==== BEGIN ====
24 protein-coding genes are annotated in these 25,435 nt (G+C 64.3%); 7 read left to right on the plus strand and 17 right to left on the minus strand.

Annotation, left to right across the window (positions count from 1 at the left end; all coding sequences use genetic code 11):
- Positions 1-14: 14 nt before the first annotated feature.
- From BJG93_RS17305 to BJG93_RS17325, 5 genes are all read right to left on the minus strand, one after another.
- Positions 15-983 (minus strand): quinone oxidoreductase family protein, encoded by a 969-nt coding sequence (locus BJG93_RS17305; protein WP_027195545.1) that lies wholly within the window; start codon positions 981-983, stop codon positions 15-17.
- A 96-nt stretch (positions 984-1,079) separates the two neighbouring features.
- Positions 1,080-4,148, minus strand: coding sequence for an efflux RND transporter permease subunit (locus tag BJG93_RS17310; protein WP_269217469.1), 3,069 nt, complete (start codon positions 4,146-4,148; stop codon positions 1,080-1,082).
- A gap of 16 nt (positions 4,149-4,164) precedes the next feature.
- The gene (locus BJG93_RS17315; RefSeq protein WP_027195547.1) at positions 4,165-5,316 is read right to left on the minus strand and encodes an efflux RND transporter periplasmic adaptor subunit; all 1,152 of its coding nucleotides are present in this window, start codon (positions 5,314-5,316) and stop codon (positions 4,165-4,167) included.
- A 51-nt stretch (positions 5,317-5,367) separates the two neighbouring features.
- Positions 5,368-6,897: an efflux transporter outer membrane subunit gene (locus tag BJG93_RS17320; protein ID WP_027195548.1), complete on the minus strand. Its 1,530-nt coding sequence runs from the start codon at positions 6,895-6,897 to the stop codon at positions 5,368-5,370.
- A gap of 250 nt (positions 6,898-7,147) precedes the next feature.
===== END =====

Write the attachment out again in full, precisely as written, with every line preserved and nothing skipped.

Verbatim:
24 protein-coding genes are annotated in these 25,435 nt (G+C 64.3%); 7 read left to right on the plus strand and 17 right to left on the minus strand.

Annotation, left to right across the window (positions count from 1 at the left end; all coding sequences use genetic code 11):
- Positions 1-14: 14 nt before the first annotated feature.
- From BJG93_RS17305 to BJG93_RS17325, 5 genes are all read right to left on the minus strand, one after another.
- Positions 15-983 (minus strand): quinone oxidoreductase family protein, encoded by a 969-nt coding sequence (locus BJG93_RS17305; protein WP_027195545.1) that lies wholly within the window; start codon positions 981-983, stop codon positions 15-17.
- A 96-nt stretch (positions 984-1,079) separates the two neighbouring features.
- Positions 1,080-4,148, minus strand: coding sequence for an efflux RND transporter permease subunit (locus tag BJG93_RS17310; protein WP_269217469.1), 3,069 nt, complete (start codon positions 4,146-4,148; stop codon positions 1,080-1,082).
- A gap of 16 nt (positions 4,149-4,164) precedes the next feature.
- The gene (locus BJG93_RS17315; RefSeq protein WP_027195547.1) at positions 4,165-5,316 is read right to left on the minus strand and encodes an efflux RND transporter periplasmic adaptor subunit; all 1,152 of its coding nucleotides are present in this window, start codon (positions 5,314-5,316) and stop codon (positions 4,165-4,167) included.
- A 51-nt stretch (positions 5,317-5,367) separates the two neighbouring features.
- Positions 5,368-6,897: an efflux transporter outer membrane subunit gene (locus tag BJG93_RS17320; protein ID WP_027195548.1), complete on the minus strand. Its 1,530-nt coding sequence runs from the start codon at positions 6,895-6,897 to the stop codon at positions 5,368-5,370.
- A gap of 250 nt (positions 6,898-7,147) precedes the next feature.